Wonder Boi Writes

25 songs of Christmas: Dec 3 – Oh Come Emmanuel

I generally save today’s song for later in the month because it’s one of my favorites. I’m not sure why. Despite its heart-aching beauty, it’s not peppy or happy. Even the refrain of “Rejoice, rejoice” sounds plaintive more than anything else. I’ve seen it called the most solemn of all Christmas songs, and it’s hard to disagree. The root of its lyrics may also make it one of the oldest ones still widely known (though the tune is from the 15th century). Maybe it’s the age or the language or its Old Testament allusions, but the song makes me think of the people of Israel at the time of Christ’s birth. I can almost feel their desolation. The narrator pleads with God to ransom captive Israel.

Can you imagine being held captive in your own country? To be subject to an authority you didn’t elect and that had no limitation on the violence it could inflict? To see the multiple systems of government working separately or in tandem to break the backs of their people, to cut them off from their families and intuitions, to uproot them from their homes, to toil and starve so that the rich and powerful could live lavishly. This was supposed to their second Eden. The land rumored to flow with milk and honey. A land supposedly full of the promise of their ancestors, but the promise of the nation shatters as children are killed in the streets.

Actually, maybe that description is something a lot of people can imagine pretty well right now. And still in the midst of all that desperation, death and mourning, the singer finds reason to rejoice.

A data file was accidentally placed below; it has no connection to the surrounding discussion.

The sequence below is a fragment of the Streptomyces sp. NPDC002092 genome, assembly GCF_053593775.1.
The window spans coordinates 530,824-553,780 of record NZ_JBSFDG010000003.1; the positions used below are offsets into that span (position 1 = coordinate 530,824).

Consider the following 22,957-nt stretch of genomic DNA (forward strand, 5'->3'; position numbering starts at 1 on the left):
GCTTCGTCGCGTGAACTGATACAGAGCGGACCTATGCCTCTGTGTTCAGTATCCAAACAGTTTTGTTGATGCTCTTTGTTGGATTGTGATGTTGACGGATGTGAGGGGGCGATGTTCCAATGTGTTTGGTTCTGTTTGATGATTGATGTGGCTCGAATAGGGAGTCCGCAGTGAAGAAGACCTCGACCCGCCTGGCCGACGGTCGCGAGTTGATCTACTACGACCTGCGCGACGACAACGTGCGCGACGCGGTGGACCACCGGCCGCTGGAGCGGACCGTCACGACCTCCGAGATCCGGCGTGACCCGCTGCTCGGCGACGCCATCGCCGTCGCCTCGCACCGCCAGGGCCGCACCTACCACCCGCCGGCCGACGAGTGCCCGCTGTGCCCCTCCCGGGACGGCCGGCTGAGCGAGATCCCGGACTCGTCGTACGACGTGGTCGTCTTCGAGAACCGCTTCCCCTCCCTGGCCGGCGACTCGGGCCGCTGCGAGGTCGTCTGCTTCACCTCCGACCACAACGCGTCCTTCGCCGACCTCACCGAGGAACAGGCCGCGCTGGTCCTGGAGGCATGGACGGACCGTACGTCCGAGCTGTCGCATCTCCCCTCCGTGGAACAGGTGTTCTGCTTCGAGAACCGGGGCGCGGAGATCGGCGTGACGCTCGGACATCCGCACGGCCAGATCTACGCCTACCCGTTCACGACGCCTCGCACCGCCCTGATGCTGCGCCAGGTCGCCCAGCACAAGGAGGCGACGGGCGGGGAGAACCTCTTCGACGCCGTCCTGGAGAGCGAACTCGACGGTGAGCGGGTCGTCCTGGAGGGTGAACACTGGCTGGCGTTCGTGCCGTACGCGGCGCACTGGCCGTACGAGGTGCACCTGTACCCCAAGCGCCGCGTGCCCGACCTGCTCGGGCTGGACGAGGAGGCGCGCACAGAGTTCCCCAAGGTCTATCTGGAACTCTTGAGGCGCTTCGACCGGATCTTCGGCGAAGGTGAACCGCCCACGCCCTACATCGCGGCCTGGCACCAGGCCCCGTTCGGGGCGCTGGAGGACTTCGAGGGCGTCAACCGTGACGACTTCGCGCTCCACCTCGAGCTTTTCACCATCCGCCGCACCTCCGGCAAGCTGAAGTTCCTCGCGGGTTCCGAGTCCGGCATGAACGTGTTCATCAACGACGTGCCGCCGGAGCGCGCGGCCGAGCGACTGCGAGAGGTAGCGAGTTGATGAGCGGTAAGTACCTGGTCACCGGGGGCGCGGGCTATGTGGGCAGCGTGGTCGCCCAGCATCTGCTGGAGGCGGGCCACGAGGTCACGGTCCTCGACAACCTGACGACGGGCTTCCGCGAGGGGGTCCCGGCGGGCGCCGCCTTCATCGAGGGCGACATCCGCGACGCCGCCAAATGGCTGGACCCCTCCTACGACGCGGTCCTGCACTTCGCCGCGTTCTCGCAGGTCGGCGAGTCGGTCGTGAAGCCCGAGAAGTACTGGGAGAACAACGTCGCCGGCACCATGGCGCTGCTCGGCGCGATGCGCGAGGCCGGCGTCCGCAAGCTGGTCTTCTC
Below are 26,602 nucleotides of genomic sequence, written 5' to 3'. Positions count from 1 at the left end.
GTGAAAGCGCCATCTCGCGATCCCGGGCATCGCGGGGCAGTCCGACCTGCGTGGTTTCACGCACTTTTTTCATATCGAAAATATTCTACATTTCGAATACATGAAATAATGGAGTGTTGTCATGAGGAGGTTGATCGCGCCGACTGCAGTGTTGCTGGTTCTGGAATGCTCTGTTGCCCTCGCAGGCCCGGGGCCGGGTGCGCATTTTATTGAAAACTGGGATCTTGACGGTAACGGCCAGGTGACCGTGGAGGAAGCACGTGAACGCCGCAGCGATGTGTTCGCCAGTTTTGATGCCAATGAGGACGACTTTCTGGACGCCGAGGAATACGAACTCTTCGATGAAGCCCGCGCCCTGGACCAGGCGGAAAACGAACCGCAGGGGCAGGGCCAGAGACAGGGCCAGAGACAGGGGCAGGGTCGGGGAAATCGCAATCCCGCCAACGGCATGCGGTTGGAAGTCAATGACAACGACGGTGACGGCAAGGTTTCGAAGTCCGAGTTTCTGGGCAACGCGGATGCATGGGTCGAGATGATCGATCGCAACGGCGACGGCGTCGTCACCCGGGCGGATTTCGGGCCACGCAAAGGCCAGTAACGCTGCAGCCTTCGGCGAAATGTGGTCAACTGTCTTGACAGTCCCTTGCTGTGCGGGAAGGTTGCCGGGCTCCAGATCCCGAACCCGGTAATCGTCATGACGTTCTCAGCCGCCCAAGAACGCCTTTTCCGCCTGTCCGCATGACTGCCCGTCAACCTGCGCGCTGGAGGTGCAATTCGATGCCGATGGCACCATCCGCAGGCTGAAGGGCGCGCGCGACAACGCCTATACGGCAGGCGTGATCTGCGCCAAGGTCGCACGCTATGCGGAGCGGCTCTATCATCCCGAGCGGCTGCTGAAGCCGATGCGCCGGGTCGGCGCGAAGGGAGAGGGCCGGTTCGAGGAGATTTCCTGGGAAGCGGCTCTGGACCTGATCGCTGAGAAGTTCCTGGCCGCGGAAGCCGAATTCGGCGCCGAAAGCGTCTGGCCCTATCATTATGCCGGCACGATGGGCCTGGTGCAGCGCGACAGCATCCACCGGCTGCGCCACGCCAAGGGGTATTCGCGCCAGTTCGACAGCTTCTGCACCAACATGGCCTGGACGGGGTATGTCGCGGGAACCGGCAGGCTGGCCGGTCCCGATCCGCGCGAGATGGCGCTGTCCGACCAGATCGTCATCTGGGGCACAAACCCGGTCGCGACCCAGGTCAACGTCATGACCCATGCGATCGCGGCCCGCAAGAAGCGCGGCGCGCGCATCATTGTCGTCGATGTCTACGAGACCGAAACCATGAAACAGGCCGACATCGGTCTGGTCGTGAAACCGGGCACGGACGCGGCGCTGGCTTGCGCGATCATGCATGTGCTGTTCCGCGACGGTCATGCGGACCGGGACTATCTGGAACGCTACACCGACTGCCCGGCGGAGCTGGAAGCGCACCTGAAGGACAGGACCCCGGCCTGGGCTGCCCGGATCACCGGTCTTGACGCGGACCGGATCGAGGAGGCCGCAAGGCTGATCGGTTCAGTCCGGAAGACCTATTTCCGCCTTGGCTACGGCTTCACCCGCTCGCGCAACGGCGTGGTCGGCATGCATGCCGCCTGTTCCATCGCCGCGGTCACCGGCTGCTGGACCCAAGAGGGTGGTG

Rejoice. Rejoice. Emmanuel shall come to thee, O Israel. Note the lyrics don’t say that Emmanuel has come. They say that Emmanuel shall come. Emmanuel means God with us. The line literally means “God with us” shall come to thee.

It’s not a given. It’s not past tense. It’s not limited or conditional. God with us is to be sought and to be found. To ask for and to have answered. The song is a prayer and a response. It’s a reminder to call out to God in this time in the place and know that God shall come. God will be with us. God has come to Earth before. God has saved the world before. God shall come and be with us once more.

Go ahead and listen. Sing the song, say the payer no matter where you are in the world, in your life, in your spiritual journey. Surely this is a prayer even we, a divided people, can all agree on.

Come thou key of David come, and open wide our heavenly home. Make safe the way that leads to thee, and close the path to misery.

Come desire of nations binds, all peoples in one heart and mind. Bid thou our sad divisions cease, and be thy self our king of peace.

Lift those words up in voice and heart, and rejoice in the knowledge that Emmanuel shall come to you.

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December 3, 2014 - Posted by | Uncategorized

4 Comments »

  1. Beautiful sentiments, Rachel. This was much needed today.

    Comment by Nikki B | December 3, 2014 | Reply

  2. I always look forward to your 25 days, Rachel, but I have to say you are really outdoing yourself this year. Truly inspired. This is like my advent calendar.

    Comment by J. E. Knowles | December 4, 2014 | Reply

  3. This has always been my favorite, too. The music, even though it comes from the 1500s (which I didn’t realize before,) has an ancient plain song feel to it. (Maybe Id better go look up “plain song,” though.)

    Comment by sacchigreen | December 4, 2014 | Reply

  4. Thank you.

    Comment by onamarae | December 7, 2014 | Reply


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